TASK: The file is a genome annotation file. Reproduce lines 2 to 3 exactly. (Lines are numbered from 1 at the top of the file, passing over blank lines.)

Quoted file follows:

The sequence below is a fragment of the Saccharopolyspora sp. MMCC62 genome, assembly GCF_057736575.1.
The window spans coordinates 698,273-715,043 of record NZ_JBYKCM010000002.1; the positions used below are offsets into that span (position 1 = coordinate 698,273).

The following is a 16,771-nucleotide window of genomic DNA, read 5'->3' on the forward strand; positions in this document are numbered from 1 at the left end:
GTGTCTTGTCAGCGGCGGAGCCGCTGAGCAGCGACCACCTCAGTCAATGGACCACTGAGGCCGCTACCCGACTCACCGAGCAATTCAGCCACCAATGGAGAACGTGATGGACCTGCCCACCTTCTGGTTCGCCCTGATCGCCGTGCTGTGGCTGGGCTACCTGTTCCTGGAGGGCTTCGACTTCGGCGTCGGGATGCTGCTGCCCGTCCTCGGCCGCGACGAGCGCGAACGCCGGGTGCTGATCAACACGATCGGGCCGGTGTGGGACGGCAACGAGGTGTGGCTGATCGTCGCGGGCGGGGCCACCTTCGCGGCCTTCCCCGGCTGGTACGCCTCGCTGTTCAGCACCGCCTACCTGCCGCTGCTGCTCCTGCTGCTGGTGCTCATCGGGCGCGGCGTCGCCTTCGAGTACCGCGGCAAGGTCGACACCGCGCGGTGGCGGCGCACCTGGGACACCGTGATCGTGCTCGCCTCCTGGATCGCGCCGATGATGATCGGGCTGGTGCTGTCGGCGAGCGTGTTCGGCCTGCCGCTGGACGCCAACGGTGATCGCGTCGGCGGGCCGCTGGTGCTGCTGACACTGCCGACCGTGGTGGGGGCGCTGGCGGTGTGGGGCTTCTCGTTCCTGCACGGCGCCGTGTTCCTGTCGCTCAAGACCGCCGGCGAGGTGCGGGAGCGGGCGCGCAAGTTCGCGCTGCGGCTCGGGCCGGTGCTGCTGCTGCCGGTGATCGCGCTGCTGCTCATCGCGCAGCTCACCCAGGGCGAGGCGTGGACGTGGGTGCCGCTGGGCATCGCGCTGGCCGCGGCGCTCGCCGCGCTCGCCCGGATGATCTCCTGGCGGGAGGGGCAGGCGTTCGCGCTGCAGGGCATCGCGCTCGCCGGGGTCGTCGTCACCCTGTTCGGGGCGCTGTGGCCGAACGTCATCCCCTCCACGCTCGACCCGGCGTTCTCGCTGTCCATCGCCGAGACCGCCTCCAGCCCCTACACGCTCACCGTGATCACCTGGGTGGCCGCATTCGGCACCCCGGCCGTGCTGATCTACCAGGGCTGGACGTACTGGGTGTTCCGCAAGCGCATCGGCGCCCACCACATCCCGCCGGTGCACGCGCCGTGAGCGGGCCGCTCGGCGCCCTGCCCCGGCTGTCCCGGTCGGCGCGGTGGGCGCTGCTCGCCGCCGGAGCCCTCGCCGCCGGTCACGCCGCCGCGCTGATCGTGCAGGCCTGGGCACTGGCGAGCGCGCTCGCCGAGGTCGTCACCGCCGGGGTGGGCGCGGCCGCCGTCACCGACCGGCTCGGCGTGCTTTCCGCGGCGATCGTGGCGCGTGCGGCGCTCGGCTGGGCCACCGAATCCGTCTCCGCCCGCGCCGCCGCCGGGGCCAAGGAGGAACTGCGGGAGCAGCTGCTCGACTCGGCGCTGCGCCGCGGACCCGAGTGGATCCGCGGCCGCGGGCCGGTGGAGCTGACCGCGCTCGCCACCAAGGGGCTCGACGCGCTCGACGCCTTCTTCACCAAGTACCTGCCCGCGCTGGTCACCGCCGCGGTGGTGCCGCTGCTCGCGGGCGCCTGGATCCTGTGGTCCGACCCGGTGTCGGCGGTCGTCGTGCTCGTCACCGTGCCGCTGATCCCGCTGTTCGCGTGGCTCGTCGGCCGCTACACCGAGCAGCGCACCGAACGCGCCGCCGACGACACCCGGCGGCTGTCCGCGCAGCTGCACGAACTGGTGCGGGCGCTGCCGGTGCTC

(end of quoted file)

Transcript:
The window spans coordinates 698,273-715,043 of record NZ_JBYKCM010000002.1; the positions used below are offsets into that span (position 1 = coordinate 698,273).

The following is a 16,771-nucleotide window of genomic DNA, read 5'->3' on the forward strand; positions in this document are numbered from 1 at the left end: